One of the most important components of outdoor ethics is to be courteous toward other visitors. It helps all visitors enjoy their outdoor experience. Many people come to the outdoors to listen to nature. Excessive noise, unleashed pets, and damaged surroundings take away from everyone’s experience. So, keep the noise level down while traveling and, if you must bring a radio, tapes, CDs, or cell phone, use headphones so you will not disturb others.
Also keep in mind that the feeling of solitude, especially in open areas, is enhanced when group size is small, contacts are infrequent, and behavior is unobtrusive. Visitor surveys show that several small groups are preferable to one large group. Whenever possible, separate larger groups into several smaller groups that travel and camp separately. To maximize your feelings of privacy, avoid trips during holidays and busy weekends, or take a trip during the off-season.
Be courteous to other groups you meet. Groups leading or riding livestock have the right-of-way on trails, and bikers should yield to both equestrians and hikers. Hikers and and bicyclists should move off the trail to the downhill side and stop. Horses are spooked easily, so stay motionless and talk quietly to the riders as they pass. Stay in control when mountain biking. Before passing others, politely announce your presence and proceed with caution. Take rest breaks on durable surfaces well off the designated trail so that the experience of other visitors will not be disturbed.
Keep in mind that visits to seldom-used places require an extra commitment to travel quietly and lightly on the land.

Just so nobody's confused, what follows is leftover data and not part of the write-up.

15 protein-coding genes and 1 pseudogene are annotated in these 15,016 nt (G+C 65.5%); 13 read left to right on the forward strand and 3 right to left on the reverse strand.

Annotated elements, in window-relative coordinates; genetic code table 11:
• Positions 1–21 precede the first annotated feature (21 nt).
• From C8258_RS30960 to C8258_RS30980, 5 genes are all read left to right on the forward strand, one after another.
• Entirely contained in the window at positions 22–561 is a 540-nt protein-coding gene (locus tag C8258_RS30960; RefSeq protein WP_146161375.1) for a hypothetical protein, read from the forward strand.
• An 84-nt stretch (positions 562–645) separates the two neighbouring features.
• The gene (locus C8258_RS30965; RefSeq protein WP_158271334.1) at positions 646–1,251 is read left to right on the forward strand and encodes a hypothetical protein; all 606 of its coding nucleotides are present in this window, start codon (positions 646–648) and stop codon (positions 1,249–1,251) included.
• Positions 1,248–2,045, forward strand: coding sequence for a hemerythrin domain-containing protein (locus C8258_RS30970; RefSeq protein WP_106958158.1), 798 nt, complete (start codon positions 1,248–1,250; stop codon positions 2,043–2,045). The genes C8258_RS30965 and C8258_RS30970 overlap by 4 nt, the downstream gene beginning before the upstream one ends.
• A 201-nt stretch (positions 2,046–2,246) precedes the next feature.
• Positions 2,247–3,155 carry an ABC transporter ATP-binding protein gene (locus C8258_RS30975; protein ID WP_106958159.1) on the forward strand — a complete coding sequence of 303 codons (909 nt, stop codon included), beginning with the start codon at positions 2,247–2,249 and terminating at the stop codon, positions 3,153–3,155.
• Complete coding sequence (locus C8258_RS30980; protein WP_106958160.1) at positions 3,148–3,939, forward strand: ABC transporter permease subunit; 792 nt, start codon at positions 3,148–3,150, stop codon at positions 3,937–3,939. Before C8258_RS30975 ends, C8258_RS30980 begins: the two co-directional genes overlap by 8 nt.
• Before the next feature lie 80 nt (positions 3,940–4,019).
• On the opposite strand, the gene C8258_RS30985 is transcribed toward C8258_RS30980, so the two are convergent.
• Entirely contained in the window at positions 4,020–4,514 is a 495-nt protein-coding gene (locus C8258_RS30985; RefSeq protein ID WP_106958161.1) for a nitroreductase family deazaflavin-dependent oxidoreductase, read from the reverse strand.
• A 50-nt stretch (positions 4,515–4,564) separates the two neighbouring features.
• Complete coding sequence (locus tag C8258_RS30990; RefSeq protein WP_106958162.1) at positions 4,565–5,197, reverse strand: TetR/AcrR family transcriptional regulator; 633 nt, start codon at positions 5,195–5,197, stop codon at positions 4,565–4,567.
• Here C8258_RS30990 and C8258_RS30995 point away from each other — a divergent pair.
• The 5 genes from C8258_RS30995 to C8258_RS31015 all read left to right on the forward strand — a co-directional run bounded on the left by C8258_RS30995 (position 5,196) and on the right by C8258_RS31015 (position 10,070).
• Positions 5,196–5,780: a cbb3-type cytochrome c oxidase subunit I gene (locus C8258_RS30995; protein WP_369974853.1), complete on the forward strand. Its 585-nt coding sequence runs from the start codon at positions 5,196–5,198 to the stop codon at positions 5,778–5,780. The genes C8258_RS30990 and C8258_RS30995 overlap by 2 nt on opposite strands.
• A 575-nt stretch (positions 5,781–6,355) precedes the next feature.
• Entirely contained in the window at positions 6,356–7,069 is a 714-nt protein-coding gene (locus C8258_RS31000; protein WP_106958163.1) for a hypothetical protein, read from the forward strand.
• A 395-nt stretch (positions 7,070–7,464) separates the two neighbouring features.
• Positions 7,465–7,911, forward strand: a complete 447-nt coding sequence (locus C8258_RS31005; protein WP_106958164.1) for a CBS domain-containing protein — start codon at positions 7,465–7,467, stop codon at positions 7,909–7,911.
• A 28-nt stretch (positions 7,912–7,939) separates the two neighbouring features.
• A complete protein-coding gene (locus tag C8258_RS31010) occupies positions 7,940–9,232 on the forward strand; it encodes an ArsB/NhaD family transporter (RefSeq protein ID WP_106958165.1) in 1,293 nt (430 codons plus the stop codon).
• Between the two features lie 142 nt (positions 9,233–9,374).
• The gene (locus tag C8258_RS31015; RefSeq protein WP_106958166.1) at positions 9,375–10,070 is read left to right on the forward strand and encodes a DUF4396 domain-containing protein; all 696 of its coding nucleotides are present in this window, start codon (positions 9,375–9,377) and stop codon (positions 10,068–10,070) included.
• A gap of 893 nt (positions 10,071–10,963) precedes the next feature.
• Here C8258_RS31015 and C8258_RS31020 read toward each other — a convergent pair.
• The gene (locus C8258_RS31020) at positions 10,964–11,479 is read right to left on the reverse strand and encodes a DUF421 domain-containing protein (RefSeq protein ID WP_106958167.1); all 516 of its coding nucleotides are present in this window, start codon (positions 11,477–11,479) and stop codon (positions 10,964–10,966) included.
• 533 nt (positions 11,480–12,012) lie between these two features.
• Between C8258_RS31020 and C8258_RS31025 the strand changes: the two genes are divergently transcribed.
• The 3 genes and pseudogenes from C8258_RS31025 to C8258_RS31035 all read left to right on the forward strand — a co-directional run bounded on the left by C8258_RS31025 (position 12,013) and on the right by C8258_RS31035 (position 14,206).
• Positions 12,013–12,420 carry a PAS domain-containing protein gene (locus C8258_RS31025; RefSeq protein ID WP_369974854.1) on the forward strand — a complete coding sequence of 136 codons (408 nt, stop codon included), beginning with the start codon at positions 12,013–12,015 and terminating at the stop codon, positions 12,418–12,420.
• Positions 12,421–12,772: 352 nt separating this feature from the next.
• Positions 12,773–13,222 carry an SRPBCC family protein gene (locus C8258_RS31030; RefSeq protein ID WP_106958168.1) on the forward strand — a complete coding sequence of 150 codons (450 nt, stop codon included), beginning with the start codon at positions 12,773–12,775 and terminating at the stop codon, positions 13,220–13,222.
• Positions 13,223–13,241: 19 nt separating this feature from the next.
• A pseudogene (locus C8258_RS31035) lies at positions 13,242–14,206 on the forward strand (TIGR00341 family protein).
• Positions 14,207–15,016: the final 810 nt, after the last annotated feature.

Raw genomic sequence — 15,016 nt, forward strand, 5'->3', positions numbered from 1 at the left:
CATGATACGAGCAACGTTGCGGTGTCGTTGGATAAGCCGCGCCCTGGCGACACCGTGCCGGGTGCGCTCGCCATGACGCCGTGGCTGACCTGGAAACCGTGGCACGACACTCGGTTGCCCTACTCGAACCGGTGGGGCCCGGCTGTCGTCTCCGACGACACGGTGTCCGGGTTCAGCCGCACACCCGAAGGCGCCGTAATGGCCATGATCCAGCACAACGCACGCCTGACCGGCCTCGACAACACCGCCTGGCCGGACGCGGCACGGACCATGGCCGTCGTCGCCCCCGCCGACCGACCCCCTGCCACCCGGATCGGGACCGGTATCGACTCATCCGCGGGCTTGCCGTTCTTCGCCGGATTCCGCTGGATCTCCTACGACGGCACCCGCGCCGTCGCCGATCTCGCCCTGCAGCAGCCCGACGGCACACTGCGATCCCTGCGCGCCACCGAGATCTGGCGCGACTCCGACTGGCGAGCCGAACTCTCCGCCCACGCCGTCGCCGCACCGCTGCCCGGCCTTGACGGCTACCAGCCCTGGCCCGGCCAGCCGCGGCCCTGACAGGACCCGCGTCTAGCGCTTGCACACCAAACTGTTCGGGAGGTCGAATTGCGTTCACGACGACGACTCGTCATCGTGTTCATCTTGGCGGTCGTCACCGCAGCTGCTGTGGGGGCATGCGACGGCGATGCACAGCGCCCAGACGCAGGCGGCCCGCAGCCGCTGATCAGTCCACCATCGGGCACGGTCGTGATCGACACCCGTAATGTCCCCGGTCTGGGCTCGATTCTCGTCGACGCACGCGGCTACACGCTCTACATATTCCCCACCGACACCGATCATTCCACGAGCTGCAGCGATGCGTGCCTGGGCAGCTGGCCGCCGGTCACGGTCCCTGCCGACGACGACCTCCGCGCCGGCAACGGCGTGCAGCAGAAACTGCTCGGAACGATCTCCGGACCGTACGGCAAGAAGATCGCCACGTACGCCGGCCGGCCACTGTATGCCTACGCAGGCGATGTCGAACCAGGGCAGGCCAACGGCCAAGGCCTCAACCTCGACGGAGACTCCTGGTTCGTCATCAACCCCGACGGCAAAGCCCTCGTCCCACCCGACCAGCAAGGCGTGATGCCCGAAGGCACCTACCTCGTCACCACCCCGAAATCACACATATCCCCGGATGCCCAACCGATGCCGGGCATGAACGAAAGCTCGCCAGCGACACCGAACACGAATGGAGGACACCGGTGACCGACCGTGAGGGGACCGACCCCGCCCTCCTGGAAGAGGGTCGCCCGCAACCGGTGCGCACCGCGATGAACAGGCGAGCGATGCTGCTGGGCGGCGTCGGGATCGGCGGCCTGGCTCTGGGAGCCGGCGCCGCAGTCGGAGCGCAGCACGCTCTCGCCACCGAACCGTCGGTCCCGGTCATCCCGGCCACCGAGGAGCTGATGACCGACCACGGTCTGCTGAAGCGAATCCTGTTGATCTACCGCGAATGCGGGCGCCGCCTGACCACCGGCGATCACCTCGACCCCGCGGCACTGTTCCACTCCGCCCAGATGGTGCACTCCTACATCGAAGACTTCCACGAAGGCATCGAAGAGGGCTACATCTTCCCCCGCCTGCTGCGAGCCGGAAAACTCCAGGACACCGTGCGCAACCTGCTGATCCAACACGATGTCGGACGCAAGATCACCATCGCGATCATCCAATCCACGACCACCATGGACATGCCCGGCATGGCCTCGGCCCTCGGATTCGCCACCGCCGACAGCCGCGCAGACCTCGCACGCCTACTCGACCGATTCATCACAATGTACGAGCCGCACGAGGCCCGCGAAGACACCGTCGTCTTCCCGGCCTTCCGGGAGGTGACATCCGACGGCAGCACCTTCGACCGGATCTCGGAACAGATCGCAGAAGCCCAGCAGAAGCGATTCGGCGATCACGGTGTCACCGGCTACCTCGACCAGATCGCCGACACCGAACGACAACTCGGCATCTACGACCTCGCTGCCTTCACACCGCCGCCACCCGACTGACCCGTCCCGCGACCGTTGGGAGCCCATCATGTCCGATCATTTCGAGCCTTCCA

When selecting a campsite, choose a site away from the trail and away from other groups, where rocks or trees will screen it from view. Keep noise down in camp so as not to disturb other campers or those passing by on the trail. Goofing off and pulling pranks are undesirable social behaviors and could lead to serious or fatal injuries. In addition, activities should fit the setting—save the game playing for the city park.
Bright clothing and equipment, such as tents that can be seen for long distances, are discouraged. Especially in open natural areas, colors such as dayglow yellow are disturbing and contribute to a crowded feeling. To lessen visual impacts, choose colors that blend with the environment.
Keep pets under control at all times. Dogs do not fit in the wildlife category, and allowing pets to run free can be unwelcome, because they can frighten people and leave behind unwanted “presents.” Please scoop up dog feces from camps and trails and carry it to a trash container. Some areas prohibit dogs or require them to be on a leash at all times. Know and follow the rules of the land managing agency.
Leave gates as you found them, and leave the land undisturbed for others to enjoy. Remember, our open spaces and wildlands are protected for all generations. It is up to us to keep them healthy, beautiful, and open to the public for recreation, reflection, and revitalization! Enjoy and learn from historical and archaeological sites, but respect these sites and treasures. Some of these sites are sacred to Native Americans or are important cultural reminders of our heritage.